Archive for January, 2011

64bit Guest on VMware ESX 4.1 running on a HP DL380 G5

January 20, 2011 5 comments

I recently saw this error

Virtual Machine Message:
msg.cpuid.noLongmodeQuestionFmt: This Virtual Machine is configured for 64-bit guest operating systems. However, 64-bit operation is not possible.
This host is VT-capable, but VT is disabled.
VT might be disabled if it has been disabled in the BIOS settings or the host has not been power-cycled since changing this setting.
(1) Verify that the BIOS settings enable VT and disable 'trusted execution'
(2) Power-cycle the host if either of these BIOS settings have been changed.
(3) Power-cycle the host if you have not done so since installing VMware ESX.
(4) Update the host's BIOS to the latest version.
For more detailed information, see
Continue without 64-bit support?

and this related error from VMware vCenter Converter Standalone:

The destination does not support 64 bit guest operating systems.

These errors were produced when I was trying to move a 64bit machine onto VMware ESX 4.1 server running on a DL380 G5 with two Intel 5160 Xeon’s. I know they are 64bit because Intel confirms this on the Xeon 5160 Spec page. Also I previously installed Windows 2008 Standard R2 64bit on that box. That is after updating every bloody bit of firmware under the sun.

Eventhough the CPUs support 64bit, VMware ESX 4.1 won’t load a 64bit guest unless you’ve enabled Intel’s Visualization Technology in the BIOS.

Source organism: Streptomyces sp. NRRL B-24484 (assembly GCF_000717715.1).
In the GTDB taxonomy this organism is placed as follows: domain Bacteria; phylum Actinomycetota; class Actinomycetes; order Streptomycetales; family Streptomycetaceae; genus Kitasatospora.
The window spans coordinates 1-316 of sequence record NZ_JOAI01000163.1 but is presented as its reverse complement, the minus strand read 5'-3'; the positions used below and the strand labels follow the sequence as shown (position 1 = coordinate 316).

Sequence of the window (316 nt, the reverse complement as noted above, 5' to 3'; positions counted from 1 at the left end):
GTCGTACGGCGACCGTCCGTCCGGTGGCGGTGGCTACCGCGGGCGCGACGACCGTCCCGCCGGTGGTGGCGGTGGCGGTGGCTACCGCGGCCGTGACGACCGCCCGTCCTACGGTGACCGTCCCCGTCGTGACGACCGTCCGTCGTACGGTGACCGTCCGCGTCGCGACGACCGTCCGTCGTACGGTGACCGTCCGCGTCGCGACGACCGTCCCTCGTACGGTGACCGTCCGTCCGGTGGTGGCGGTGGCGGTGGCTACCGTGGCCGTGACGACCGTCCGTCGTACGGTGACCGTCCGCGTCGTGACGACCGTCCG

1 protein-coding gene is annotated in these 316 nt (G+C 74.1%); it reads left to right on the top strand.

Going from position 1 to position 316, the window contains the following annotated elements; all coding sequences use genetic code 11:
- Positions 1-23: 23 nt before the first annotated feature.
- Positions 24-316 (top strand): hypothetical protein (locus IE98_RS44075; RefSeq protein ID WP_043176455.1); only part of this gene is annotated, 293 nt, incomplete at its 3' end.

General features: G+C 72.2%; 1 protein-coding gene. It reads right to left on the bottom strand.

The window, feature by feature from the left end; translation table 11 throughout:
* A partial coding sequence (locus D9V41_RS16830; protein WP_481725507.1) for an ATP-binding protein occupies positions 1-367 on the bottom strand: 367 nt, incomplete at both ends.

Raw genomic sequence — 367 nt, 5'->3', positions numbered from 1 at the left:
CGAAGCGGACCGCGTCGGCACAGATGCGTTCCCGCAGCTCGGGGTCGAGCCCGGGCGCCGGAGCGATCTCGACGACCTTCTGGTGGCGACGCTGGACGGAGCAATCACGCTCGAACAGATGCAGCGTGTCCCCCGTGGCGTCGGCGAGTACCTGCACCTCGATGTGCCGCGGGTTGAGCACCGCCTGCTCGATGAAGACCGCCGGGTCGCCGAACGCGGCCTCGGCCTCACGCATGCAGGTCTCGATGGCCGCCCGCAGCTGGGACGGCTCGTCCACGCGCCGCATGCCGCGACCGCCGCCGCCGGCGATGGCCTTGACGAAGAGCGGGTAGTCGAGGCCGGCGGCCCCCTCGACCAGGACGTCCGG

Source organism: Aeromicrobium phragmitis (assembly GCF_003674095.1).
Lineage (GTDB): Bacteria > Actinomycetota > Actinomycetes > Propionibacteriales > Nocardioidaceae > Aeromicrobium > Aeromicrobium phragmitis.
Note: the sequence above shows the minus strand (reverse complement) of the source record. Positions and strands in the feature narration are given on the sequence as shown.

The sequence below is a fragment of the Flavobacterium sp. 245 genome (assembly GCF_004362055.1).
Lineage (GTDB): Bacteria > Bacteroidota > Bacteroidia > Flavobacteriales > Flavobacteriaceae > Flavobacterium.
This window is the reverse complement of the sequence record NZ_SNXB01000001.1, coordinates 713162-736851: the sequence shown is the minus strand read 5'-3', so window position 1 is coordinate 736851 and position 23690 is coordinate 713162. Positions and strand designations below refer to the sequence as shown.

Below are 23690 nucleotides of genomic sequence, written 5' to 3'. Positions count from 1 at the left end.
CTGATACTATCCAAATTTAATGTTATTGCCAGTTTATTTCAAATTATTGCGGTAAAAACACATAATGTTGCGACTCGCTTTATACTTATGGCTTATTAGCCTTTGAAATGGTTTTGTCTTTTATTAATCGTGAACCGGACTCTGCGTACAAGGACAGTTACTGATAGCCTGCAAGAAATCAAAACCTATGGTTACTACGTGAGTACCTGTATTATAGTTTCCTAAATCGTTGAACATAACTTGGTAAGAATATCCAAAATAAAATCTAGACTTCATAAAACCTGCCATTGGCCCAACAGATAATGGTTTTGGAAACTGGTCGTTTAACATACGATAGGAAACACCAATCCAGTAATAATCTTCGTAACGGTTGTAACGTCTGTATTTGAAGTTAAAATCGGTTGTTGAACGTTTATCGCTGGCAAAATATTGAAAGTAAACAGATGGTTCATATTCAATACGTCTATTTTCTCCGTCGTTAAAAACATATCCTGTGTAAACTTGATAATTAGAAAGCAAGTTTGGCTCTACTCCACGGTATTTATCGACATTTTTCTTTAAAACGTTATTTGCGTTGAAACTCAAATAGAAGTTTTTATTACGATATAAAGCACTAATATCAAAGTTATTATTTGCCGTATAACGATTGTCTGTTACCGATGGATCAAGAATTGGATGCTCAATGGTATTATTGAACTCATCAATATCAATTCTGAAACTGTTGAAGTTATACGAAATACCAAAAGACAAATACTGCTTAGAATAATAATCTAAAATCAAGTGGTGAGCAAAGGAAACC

Here’s the settings I ended up using.

Advanced Options

    Processor Options

    • HW Prefetcher: Enabled
    • Adjacent Sector Prefetch: Enabled
    • No-Execute Memory Protection: Enabled
    • Intel (R) Virtualization Technology: Enabled
    • Expansion Card Caching Optimization: Disabled
    • Low Power Halt State (Intel C1E): Enabled
    • Intel Core C3 State: Enabled
    • Processor Core Disable: All Processor Cores Enabled

For those of you who like screenshots:


This also applies to:
Dell 2950 – Thanks Scott Bishop

Categories: ESX, Hardware, HP, VMware, Windows 7

HP iLO Shared Network Port

HP iLO (Integrated Lights Out board for HP servers – remote control et la)

Starting at firmware version 1.60 (after 30 Jul 2008) and on supported hardware:
DL360 G4, ML350 G5, ML370 G4, and DL380 G4 and G5

There’s a feature called “iLO Shared Network Port”

Which means you don’t need to cable up a separate iLO network! You can even set the iLO to use a different VLAN tag. This will come in very handy if your Colo charges for extra Ethernet ports (most do)

iLO 2 shared network port

But with everything computer related… there are potential issues,

Some things to watch out for:

  • Set the iLO NIC to Auto-Negotiate to avoid it falling off the network when the server is powered down. Ref: HP Advisory: Integrated Lights-Out 2 (iLO 2) – Shared Network Port Set at 1000Mb May Not Respond When Server is Powered Off
  • VMware ESX server + iLO pass through
    There’s some chat in this forum that ESX server doesn’t support pass through of the iLO. I wouldn’t think the OS even comes into play here. Surely iLO pass through is done at the hardware level and the OS isn’t even aware of it. And beside I’m using a HP DL380 G5 running ESX 4.1 with the iLO set to Shared Network Port and it’s working fine. *knock* *knock* on wood.

    AH! “Pass Through” is a Windows Service called iLO Pass-through Service which allows the iLO console to be connected to a console Terminal Services Session and I gather from the terminology it means that it uses RDP all the way back to the client. Where as iLO Shared Network Port is a hardware based Ethernet port sharing feature.

Categories: Hardware, HP